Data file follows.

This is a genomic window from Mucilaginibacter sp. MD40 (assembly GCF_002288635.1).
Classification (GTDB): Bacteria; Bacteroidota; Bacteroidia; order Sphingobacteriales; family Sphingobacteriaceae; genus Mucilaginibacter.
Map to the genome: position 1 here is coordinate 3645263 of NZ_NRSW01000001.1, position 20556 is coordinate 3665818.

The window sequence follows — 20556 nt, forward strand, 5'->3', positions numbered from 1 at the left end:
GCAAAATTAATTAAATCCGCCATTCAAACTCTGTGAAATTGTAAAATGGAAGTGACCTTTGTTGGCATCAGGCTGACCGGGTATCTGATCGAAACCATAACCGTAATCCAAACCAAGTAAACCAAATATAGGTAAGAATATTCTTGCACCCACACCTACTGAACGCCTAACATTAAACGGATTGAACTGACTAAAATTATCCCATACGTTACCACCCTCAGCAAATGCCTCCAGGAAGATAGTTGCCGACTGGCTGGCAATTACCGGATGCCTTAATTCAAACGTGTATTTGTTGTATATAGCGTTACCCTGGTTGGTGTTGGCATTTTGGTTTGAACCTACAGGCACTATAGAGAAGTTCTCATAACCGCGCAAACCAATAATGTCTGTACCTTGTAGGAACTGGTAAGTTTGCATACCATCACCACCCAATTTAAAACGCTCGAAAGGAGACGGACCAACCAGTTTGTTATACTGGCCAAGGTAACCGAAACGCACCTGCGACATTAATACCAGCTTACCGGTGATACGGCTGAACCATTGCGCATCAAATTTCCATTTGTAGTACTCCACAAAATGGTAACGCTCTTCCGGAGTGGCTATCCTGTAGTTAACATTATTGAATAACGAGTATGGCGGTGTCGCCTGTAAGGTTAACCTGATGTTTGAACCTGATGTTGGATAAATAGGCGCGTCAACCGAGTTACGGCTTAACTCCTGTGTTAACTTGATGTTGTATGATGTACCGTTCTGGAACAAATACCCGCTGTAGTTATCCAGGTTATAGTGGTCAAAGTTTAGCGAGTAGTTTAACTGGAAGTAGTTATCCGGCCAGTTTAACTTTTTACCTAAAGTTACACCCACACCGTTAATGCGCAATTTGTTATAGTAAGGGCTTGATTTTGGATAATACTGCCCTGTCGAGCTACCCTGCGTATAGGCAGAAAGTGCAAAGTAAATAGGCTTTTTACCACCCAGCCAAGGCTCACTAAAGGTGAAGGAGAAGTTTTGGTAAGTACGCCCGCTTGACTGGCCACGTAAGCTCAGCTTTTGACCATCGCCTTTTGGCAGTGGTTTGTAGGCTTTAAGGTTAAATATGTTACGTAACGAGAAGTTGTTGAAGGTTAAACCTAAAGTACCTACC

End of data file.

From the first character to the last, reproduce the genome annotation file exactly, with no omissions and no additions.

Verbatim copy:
This is a genomic window from Mucilaginibacter sp. MD40 (assembly GCF_002288635.1).
Classification (GTDB): Bacteria; Bacteroidota; Bacteroidia; order Sphingobacteriales; family Sphingobacteriaceae; genus Mucilaginibacter.
Map to the genome: position 1 here is coordinate 3645263 of NZ_NRSW01000001.1, position 20556 is coordinate 3665818.

The window sequence follows — 20556 nt, forward strand, 5'->3', positions numbered from 1 at the left end:
GCAAAATTAATTAAATCCGCCATTCAAACTCTGTGAAATTGTAAAATGGAAGTGACCTTTGTTGGCATCAGGCTGACCGGGTATCTGATCGAAACCATAACCGTAATCCAAACCAAGTAAACCAAATATAGGTAAGAATATTCTTGCACCCACACCTACTGAACGCCTAACATTAAACGGATTGAACTGACTAAAATTATCCCATACGTTACCACCCTCAGCAAATGCCTCCAGGAAGATAGTTGCCGACTGGCTGGCAATTACCGGATGCCTTAATTCAAACGTGTATTTGTTGTATATAGCGTTACCCTGGTTGGTGTTGGCATTTTGGTTTGAACCTACAGGCACTATAGAGAAGTTCTCATAACCGCGCAAACCAATAATGTCTGTACCTTGTAGGAACTGGTAAGTTTGCATACCATCACCACCCAATTTAAAACGCTCGAAAGGAGACGGACCAACCAGTTTGTTATACTGGCCAAGGTAACCGAAACGCACCTGCGACATTAATACCAGCTTACCGGTGATACGGCTGAACCATTGCGCATCAAATTTCCATTTGTAGTACTCCACAAAATGGTAACGCTCTTCCGGAGTGGCTATCCTGTAGTTAACATTATTGAATAACGAGTATGGCGGTGTCGCCTGTAAGGTTAACCTGATGTTTGAACCTGATGTTGGATAAATAGGCGCGTCAACCGAGTTACGGCTTAACTCCTGTGTTAACTTGATGTTGTATGATGTACCGTTCTGGAACAAATACCCGCTGTAGTTATCCAGGTTATAGTGGTCAAAGTTTAGCGAGTAGTTTAACTGGAAGTAGTTATCCGGCCAGTTTAACTTTTTACCTAAAGTTACACCCACACCGTTAATGCGCAATTTGTTATAGTAAGGGCTTGATTTTGGATAATACTGCCCTGTCGAGCTACCCTGCGTATAGGCAGAAAGTGCAAAGTAAATAGGCTTTTTACCACCCAGCCAAGGCTCACTAAAGGTGAAGGAGAAGTTTTGGTAAGTACGCCCGCTTGACTGGCCACGTAAGCTCAGCTTTTGACCATCGCCTTTTGGCAGTGGTTTGTAGGCTTTAAGGTTAAATATGTTACGTAACGAGAAGTTGTTGAAGGTTAAACCTAAAGTACCTACC